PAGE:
The Chicago Archives + Artists Project (CA+AP) is an initiative that highlights Chicago archives and special collections that give space to voices on the margins of history. Led by Chicago-based writers and artists, the project explores archives across the city via online features, a series of public programs and new commissioned artwork by Chicago artists. For 2018, the Gaylord and Dorothy Donnelley Foundation has funded a series of pilot projects pairing three artists with three archives around the city: Media Burn + Ivan Lozano, the Leather Archives & Museum + Aay Preston-Myint, and the Newberry Library’s Chicago Protest Collection + H. Melt. This series of articles will profile these featured archives and artists over the course of their collaboration, exploring the vital role of the archive in preserving and interpreting the stories of our city as well as the ways in which they can be a resource for creatives in the community. For this installment, we sat down with Catherine Grandgeorge, the archivist from the Newberry Library’s Chicago Protest Collection. The Chicago Protest Collection builds …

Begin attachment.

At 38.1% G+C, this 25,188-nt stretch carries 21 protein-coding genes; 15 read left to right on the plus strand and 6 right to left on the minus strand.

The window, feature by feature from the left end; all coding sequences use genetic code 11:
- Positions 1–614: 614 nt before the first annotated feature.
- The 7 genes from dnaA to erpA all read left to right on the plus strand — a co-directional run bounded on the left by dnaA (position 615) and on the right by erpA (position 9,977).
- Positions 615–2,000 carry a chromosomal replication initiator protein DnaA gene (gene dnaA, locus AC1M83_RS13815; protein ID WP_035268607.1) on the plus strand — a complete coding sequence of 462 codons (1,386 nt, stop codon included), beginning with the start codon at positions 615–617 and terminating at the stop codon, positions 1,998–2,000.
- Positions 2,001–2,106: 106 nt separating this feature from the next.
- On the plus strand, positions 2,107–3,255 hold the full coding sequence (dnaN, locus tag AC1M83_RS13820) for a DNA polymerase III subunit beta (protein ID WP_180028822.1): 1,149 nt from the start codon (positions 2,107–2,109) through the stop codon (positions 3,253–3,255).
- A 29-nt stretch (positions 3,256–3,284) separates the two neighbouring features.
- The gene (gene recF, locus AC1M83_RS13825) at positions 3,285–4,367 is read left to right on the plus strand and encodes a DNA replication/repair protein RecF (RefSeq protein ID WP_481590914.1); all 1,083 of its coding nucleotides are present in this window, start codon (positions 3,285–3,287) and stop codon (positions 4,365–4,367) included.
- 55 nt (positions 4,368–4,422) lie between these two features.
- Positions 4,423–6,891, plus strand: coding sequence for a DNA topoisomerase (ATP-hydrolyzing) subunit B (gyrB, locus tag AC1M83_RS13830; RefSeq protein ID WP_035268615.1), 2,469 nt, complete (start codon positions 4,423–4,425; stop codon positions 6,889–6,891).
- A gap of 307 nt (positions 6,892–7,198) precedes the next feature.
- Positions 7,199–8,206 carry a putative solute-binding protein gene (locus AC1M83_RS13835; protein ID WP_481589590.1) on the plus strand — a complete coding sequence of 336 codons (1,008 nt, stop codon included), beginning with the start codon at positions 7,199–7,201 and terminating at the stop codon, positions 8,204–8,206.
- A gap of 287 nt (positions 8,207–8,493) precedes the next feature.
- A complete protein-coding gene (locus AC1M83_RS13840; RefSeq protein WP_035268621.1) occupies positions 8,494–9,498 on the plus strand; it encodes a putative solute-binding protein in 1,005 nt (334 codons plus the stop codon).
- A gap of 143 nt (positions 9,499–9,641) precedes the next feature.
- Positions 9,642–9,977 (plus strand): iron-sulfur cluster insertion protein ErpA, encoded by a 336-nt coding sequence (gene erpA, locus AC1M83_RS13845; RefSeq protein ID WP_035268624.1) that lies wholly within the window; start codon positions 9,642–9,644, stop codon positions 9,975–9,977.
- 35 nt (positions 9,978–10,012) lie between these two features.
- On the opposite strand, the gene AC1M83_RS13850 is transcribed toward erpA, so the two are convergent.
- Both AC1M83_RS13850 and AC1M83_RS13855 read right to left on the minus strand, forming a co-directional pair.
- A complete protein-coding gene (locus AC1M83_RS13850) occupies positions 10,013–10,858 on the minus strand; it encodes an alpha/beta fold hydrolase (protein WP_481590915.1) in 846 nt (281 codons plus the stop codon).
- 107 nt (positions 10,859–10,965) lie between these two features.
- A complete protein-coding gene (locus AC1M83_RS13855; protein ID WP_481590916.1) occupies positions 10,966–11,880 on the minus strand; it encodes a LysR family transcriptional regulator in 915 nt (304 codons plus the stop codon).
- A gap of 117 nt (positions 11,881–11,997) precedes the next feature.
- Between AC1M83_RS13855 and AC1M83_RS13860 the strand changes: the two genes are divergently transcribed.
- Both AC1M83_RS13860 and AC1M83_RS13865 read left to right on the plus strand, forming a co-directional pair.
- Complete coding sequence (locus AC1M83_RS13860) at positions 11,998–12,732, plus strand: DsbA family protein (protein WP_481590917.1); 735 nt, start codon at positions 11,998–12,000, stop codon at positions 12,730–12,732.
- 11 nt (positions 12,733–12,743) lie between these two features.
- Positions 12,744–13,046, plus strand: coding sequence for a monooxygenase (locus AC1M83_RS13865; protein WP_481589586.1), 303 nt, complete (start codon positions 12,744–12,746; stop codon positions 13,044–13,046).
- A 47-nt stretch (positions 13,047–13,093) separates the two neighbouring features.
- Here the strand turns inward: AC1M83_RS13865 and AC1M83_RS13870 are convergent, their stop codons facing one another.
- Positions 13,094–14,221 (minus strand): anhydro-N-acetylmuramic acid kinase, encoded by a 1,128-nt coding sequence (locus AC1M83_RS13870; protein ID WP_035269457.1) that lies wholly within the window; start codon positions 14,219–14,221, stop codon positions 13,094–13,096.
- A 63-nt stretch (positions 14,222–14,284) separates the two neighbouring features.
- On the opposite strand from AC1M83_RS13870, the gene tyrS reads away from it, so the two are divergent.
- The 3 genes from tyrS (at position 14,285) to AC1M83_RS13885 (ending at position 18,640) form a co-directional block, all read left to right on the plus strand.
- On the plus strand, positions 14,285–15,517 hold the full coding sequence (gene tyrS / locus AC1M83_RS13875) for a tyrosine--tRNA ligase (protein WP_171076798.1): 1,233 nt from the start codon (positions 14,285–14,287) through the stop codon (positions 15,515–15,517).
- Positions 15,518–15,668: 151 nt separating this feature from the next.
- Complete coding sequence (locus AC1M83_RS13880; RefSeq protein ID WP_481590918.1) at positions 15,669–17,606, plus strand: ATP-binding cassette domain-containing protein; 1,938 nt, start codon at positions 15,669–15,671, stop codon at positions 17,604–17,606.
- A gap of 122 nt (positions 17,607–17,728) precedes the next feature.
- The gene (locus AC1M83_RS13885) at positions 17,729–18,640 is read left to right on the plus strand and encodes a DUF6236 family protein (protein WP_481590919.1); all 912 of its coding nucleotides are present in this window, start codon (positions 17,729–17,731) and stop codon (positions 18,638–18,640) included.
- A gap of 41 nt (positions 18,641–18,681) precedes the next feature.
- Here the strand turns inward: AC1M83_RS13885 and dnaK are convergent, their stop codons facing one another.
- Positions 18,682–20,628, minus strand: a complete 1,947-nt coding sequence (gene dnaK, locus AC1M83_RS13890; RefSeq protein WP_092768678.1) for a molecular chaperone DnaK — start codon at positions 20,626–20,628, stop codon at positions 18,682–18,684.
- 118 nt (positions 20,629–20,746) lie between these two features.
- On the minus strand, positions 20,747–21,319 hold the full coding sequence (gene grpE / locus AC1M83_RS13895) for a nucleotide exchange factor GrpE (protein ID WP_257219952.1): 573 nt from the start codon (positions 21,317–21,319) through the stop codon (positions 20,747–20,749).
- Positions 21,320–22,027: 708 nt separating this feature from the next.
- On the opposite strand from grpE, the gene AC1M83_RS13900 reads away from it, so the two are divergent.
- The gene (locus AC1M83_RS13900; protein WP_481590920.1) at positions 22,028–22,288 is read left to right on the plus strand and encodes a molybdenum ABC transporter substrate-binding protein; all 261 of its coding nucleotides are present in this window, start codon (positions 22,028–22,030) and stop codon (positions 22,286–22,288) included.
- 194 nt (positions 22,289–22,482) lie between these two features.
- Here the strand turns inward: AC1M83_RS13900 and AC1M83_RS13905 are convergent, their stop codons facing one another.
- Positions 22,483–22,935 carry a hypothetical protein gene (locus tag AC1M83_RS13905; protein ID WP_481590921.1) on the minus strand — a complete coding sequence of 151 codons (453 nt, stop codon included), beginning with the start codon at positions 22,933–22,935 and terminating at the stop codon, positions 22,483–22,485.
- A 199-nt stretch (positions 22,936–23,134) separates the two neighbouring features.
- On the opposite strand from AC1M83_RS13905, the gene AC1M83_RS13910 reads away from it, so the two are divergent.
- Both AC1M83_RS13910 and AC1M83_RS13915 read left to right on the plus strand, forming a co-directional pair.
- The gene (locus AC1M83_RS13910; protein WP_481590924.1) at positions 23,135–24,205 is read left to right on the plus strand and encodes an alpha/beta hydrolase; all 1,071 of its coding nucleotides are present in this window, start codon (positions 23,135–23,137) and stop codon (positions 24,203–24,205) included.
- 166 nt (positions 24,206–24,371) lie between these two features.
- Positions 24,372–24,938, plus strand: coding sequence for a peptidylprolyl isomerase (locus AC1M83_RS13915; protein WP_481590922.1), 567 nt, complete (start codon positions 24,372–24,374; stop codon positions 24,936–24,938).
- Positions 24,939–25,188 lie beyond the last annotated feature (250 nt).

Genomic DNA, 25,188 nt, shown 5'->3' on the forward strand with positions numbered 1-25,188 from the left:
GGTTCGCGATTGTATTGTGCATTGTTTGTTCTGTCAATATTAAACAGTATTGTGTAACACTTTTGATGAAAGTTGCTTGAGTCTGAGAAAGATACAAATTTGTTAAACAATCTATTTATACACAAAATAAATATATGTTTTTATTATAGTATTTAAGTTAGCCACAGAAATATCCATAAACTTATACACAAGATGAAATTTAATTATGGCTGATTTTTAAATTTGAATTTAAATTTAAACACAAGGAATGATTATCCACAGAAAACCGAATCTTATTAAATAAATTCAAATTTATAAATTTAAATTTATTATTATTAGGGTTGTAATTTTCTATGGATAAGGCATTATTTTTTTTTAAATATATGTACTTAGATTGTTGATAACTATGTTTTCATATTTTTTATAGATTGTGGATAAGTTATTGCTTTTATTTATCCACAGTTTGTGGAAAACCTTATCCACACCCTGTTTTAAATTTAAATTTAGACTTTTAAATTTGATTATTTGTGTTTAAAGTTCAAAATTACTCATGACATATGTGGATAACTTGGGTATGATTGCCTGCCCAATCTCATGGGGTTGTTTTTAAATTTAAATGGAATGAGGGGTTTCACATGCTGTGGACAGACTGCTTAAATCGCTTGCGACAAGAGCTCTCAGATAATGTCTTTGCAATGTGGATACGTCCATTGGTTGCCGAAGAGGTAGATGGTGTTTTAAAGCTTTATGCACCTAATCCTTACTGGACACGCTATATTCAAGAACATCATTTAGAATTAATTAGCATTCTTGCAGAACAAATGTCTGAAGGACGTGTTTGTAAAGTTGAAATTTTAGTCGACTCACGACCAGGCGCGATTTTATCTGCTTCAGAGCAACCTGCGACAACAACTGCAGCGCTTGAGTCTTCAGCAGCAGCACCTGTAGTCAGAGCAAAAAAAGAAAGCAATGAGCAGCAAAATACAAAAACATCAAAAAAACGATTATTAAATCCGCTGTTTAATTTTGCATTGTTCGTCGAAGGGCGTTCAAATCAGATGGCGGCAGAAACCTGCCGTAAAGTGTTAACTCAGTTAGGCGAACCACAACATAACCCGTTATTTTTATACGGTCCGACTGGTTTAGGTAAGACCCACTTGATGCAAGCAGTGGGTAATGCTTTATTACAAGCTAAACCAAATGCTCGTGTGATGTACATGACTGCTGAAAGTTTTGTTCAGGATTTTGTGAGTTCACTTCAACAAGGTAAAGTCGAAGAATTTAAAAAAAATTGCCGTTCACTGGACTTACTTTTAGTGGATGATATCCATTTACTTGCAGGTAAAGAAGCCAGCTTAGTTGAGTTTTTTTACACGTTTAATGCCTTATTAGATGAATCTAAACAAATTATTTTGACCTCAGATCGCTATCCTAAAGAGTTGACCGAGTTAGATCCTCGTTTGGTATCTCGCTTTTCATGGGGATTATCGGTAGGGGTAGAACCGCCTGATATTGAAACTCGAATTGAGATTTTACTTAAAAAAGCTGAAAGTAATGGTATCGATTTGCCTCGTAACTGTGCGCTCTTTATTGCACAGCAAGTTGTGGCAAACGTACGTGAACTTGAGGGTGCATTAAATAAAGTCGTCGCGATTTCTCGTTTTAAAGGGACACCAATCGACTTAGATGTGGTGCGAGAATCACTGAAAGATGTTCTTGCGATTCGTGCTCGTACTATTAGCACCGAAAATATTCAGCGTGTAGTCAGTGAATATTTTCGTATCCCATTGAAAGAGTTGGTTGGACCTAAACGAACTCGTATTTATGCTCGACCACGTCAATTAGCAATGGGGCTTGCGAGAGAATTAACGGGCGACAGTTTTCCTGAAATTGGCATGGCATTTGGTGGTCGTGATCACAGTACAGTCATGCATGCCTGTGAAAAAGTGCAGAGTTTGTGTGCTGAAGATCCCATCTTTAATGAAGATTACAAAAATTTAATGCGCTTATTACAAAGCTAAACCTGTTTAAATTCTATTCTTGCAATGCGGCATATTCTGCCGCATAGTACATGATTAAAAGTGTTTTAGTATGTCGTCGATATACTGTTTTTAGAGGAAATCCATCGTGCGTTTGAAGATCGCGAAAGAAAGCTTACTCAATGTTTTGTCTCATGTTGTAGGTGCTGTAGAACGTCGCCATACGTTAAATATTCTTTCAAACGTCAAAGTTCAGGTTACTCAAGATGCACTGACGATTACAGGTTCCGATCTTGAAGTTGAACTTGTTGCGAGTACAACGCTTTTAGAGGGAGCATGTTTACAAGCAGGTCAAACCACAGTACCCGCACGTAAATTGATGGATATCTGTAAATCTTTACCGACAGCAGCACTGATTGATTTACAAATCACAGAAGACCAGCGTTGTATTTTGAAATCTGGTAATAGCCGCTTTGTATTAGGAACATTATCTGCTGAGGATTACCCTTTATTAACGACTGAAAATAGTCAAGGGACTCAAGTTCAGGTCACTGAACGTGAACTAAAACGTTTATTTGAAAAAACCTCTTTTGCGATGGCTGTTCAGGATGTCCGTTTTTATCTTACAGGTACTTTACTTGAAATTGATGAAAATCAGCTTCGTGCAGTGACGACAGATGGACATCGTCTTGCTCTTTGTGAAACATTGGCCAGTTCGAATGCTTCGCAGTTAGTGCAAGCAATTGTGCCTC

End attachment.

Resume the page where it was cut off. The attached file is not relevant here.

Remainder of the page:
A recent history of Women of Color who are space-makers, curators, and decision-makers in the arts, and a look into the work of Dr. Margaret Burroughs, Sydney Stoudmire, Julie Rodrigues Widholm, and other game-changers.
A recap of a tête-à-tête at the Museum of Contemporary Art (MCA) about social media and the nature of images at the intersection of technology, art, and culture.
Political art, propaganda, and the present-day relevance of Zhitomirsky’s Soviet photomontages, currently on view at the Art Institute of Chicago.
A conversation about radio and making space with artist, designer and Postloudness co-founder James T. Green.
A poem by teaching artist, actress, and organizer Quenna Lené that was featured in “our duty to fight,” an exhibition at Gallery 400.